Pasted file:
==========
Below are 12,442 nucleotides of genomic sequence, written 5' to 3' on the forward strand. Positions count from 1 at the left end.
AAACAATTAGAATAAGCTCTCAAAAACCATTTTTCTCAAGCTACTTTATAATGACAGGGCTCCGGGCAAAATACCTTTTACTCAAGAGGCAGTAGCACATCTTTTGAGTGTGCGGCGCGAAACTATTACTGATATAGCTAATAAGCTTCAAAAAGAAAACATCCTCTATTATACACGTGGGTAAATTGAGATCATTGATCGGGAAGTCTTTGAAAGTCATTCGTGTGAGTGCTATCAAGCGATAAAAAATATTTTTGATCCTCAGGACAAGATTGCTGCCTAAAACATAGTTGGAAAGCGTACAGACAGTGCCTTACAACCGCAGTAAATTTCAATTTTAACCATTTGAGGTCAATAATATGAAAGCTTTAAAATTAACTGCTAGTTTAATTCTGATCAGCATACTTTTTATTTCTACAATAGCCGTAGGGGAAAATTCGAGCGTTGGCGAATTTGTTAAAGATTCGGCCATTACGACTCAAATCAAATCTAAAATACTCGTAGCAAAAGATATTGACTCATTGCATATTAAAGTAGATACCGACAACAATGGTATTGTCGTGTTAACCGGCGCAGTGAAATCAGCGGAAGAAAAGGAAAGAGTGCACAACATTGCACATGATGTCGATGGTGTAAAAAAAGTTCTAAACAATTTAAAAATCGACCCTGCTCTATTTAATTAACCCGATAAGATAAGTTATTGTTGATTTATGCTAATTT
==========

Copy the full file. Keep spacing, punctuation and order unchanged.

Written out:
Below are 12,442 nucleotides of genomic sequence, written 5' to 3' on the forward strand. Positions count from 1 at the left end.
AAACAATTAGAATAAGCTCTCAAAAACCATTTTTCTCAAGCTACTTTATAATGACAGGGCTCCGGGCAAAATACCTTTTACTCAAGAGGCAGTAGCACATCTTTTGAGTGTGCGGCGCGAAACTATTACTGATATAGCTAATAAGCTTCAAAAAGAAAACATCCTCTATTATACACGTGGGTAAATTGAGATCATTGATCGGGAAGTCTTTGAAAGTCATTCGTGTGAGTGCTATCAAGCGATAAAAAATATTTTTGATCCTCAGGACAAGATTGCTGCCTAAAACATAGTTGGAAAGCGTACAGACAGTGCCTTACAACCGCAGTAAATTTCAATTTTAACCATTTGAGGTCAATAATATGAAAGCTTTAAAATTAACTGCTAGTTTAATTCTGATCAGCATACTTTTTATTTCTACAATAGCCGTAGGGGAAAATTCGAGCGTTGGCGAATTTGTTAAAGATTCGGCCATTACGACTCAAATCAAATCTAAAATACTCGTAGCAAAAGATATTGACTCATTGCATATTAAAGTAGATACCGACAACAATGGTATTGTCGTGTTAACCGGCGCAGTGAAATCAGCGGAAGAAAAGGAAAGAGTGCACAACATTGCACATGATGTCGATGGTGTAAAAAAAGTTCTAAACAATTTAAAAATCGACCCTGCTCTATTTAATTAACCCGATAAGATAAGTTATTGTTGATTTATGCTAATTT